Remember Phineas T. Barnum? The famous showman and huckster is incorrectly credited with saying, “there’s a sucker born every minute,” but the statement itself is quite true. Those annoying “as seen on TV” commercials make a strong case for that statement, because blatherscapes Billy Mays, Ronald Popeil and Anthony Sullivan - and now that Vince character selling the Shamwow - are making millions selling cheap, gimmicky, unnecessary junk products over the airwaves.
I have a simple rule about buying things. If it’s sold on TV or over the phone by a solicitor, I don’t buy it. I strongly urge you readers to adopt the same rule, but if you feel compelled to buy the stuff then go ahead - but please don’t buy oil/cooling/fuel additives!
Oil, cooling system and fuel additives have been marketed for nearly a century. In the old days some of these products actually performed minimal service because automotive machinery was fairly primitive. By the 1960s engines, cooling and fuel systems became efficient enough that few, if any, additives were effective. Today, the only effective additives sold on the market are those that absorb water (condensation) in fuel tanks. All the rest are worthless, including the now-popular “engine flush” procedure offered by hundreds of repair shops. All of these are “marketing breakthroughs,” not technical breakthroughs.
All oil additives advertise reduced friction, cooler running, greater fuel economy and, occasionally, quieter operation. The compounds in these additives generally fall into three categories: chlorinated parafins; synthetic oils and PTFE (Teflon) suspensions. All, in the exact conditions in which they function, can reduce friction, etc., but here’s the thing: these conditions don’t occur in normal engines! They only occur seconds before failure, so an additive might in the best case, keep the engine running a few seconds longer.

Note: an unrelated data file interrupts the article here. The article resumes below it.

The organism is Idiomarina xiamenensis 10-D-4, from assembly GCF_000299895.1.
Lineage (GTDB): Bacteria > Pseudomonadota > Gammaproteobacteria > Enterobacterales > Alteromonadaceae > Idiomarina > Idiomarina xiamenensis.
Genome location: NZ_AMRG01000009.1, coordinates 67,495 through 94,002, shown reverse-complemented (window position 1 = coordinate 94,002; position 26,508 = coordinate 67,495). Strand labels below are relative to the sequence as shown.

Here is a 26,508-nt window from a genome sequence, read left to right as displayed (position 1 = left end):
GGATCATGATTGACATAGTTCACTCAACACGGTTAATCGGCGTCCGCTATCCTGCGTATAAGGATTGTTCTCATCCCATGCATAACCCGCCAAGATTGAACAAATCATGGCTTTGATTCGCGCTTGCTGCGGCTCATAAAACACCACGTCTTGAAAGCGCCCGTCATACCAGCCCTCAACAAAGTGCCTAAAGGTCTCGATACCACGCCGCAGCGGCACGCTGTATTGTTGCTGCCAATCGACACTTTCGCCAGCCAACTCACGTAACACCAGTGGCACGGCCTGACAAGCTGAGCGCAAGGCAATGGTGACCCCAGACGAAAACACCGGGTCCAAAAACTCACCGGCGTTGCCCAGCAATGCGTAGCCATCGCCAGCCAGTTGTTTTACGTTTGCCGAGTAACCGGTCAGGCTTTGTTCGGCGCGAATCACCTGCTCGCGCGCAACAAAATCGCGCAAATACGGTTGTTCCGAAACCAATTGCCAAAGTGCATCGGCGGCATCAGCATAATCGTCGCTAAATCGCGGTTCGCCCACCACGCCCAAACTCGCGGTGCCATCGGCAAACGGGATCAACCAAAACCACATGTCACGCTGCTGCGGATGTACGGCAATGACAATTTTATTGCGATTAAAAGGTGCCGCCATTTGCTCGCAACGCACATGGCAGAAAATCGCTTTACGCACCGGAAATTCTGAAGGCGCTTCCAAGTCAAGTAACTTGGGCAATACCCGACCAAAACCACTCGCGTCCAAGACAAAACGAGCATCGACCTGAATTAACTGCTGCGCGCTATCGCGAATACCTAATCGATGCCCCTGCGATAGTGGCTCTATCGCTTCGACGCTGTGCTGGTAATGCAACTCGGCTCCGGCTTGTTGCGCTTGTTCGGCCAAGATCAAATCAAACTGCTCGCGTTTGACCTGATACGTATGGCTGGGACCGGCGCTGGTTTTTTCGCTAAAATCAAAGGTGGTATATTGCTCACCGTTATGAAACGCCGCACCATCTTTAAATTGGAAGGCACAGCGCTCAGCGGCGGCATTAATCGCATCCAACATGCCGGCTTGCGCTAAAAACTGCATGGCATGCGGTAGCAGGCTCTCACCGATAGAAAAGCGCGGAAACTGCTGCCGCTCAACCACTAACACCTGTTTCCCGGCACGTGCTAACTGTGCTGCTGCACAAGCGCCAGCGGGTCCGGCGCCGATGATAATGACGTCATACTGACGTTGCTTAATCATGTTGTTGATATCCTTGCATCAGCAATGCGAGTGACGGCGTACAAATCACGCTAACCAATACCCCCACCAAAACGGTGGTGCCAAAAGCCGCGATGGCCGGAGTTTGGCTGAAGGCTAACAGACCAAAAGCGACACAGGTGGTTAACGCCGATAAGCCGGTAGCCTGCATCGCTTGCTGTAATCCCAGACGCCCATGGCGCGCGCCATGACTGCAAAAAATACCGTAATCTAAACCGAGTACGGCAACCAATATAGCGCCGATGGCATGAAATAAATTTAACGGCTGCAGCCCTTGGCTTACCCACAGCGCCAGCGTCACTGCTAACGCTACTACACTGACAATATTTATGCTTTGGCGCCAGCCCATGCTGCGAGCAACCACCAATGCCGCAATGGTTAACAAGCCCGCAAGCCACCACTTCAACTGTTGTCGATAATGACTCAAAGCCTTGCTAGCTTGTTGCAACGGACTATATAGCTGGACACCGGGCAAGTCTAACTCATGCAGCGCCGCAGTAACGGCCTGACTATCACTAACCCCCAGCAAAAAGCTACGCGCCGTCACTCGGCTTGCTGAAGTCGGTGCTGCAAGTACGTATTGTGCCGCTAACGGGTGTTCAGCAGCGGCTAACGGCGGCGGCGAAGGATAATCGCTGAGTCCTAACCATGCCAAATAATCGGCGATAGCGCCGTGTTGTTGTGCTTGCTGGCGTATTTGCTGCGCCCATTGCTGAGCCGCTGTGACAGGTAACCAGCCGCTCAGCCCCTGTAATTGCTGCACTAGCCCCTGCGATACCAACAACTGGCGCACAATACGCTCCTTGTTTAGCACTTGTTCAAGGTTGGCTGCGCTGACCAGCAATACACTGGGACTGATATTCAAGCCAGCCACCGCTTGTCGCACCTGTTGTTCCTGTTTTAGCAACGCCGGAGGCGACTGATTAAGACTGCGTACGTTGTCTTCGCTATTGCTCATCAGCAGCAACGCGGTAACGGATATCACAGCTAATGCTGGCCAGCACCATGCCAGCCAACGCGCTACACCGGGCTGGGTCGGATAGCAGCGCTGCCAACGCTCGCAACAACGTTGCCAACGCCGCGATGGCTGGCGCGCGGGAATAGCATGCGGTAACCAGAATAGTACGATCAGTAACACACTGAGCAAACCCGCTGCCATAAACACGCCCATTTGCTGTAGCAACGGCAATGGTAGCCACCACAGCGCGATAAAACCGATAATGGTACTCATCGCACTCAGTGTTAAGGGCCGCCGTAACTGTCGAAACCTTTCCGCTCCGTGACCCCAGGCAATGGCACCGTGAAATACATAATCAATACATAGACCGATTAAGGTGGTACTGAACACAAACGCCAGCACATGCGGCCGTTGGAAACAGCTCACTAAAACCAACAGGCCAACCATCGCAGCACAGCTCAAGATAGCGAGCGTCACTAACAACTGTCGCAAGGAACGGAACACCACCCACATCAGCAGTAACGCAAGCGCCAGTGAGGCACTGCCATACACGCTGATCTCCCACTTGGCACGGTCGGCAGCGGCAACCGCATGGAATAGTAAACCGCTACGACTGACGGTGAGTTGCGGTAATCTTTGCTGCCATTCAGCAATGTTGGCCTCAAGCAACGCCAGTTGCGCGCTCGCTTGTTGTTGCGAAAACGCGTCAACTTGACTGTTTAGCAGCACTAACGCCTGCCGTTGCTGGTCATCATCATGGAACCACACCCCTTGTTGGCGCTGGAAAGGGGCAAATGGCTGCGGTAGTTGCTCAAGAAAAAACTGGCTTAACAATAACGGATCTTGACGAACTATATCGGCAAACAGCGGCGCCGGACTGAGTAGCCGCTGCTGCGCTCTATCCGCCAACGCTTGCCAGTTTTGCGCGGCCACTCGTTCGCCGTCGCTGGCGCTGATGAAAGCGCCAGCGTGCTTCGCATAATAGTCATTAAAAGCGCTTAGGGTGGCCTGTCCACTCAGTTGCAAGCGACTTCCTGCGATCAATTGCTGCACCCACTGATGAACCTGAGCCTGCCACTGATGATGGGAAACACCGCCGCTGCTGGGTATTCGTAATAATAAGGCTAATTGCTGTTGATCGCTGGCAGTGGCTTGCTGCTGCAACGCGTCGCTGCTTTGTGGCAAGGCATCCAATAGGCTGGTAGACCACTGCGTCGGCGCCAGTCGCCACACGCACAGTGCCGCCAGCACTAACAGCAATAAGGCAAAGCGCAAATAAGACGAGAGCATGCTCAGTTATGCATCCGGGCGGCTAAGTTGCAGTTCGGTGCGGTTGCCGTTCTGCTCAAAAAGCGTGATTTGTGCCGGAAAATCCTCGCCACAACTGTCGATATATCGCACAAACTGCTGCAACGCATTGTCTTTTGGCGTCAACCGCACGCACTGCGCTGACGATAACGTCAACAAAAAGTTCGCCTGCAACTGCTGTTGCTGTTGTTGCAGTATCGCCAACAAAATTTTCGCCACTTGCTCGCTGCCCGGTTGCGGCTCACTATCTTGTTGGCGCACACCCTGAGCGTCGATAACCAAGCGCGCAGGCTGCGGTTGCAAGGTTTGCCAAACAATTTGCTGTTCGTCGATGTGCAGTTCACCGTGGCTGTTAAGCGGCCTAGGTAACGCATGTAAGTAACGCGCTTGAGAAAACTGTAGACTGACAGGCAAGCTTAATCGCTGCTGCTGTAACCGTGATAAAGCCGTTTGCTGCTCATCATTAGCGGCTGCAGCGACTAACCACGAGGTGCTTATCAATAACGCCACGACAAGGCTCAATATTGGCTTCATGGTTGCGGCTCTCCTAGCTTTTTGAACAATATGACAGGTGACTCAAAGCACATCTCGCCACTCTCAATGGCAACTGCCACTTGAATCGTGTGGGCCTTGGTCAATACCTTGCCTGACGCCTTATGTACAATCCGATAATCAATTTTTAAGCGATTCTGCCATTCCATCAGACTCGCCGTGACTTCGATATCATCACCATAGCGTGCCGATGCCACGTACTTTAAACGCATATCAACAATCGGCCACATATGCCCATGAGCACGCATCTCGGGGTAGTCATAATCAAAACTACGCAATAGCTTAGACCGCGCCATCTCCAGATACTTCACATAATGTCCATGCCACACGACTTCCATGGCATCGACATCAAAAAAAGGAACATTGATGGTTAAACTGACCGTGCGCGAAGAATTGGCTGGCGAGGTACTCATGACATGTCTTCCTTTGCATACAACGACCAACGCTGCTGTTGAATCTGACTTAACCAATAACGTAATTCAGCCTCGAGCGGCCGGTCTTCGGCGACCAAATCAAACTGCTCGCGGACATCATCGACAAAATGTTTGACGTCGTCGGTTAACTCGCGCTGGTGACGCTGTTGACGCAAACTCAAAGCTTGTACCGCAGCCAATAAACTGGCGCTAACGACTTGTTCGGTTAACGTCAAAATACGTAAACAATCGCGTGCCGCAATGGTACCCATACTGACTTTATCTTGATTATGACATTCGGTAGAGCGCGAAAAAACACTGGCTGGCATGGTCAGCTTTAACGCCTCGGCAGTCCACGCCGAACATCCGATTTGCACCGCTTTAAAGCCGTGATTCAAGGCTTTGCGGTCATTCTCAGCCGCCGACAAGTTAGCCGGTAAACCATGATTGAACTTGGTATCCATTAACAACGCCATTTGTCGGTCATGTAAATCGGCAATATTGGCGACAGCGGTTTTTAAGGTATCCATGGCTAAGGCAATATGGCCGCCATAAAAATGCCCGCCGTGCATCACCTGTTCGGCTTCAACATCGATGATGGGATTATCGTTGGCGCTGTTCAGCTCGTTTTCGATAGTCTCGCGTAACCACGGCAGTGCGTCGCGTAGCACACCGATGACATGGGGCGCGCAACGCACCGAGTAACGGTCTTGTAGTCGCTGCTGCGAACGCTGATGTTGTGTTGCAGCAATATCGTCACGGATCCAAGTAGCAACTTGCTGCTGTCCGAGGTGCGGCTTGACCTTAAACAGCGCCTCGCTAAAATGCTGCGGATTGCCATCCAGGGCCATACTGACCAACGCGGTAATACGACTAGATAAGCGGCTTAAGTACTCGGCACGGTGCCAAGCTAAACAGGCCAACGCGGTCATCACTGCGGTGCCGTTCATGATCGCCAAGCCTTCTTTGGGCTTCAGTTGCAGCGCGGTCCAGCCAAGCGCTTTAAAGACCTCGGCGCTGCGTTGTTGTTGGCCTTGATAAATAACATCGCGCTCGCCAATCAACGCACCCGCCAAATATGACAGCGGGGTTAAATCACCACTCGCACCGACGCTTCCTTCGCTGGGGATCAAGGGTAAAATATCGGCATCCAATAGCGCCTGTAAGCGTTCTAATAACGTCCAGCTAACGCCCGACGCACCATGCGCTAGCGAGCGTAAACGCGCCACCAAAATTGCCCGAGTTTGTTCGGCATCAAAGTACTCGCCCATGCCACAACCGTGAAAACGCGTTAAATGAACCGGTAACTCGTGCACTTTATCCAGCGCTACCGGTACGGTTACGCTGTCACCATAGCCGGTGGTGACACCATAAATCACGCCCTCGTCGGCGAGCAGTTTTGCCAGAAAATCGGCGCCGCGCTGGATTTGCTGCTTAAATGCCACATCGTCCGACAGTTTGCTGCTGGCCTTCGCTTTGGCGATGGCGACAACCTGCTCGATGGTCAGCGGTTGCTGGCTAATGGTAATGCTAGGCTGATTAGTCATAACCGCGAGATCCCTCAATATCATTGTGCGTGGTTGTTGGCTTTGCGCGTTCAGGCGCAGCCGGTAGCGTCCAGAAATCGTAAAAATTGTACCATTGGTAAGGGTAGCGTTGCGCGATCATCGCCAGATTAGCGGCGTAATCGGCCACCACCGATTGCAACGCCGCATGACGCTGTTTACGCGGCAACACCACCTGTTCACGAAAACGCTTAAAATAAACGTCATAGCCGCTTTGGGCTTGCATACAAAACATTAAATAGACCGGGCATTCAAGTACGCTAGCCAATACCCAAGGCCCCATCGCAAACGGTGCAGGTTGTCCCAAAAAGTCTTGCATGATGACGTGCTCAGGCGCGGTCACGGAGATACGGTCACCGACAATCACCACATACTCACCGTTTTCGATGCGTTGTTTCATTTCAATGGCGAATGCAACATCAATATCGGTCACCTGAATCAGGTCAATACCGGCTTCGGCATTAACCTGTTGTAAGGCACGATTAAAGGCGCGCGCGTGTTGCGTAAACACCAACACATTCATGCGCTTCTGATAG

I have talked with hundreds of automotive engineers - the people who design the engines and transmissions and fuel and cooling systems - over the past 20 years or so and I can assure you that none of them would recommend any aftermarket additive. Most would tell you that oil additives have the potential to upset the delicate chemical properties of lubricants and could harm your engines and transmissions rather than help them.
The same goes for cooling and fuel system additives, especially those that “clean fuel injectors.” Steer clear of magnetic fuel enhancers, turbo air directors and most anything that uses the word “tech” in their brand names. At the risk of being repetitive, if it’s hawked on TV infomercials, don’t buy it.
So why, you might ask, do a number of legitimate, well-known spokespersons and race drivers and fleet managers endorse these products? The simple answer to that question is that they are being handsomely paid for their endorsements. They aren’t too concerned about their credibility because they know how short the attention span of the average consumer tends to be and don’t care much about negative press.
I would be embarrassed to say how modest my income is, and I’ve been offered substantial (read: a heck of a lot!) amounts of money to endorse some of these products in print and on my radio show. Like everyone else I need the money, but I have this conscience-thing about taking advantage of people’s trust and seeing them throw away their hard-earned cash for nothing. I don’t consider myself noble or saintly or more ethical than the average guy. I just want to go to sleep at night knowing I haven’t duped someone out of his/her money.
By the way, you’ll probably meet a number of people who swear by some of the additives and will tell you how much better their cars run (smoother, better mileage, etc.) They are actually seeing an effect, but it’s not due to the additives. It’s due to the Hawthorne Effect. Look it up.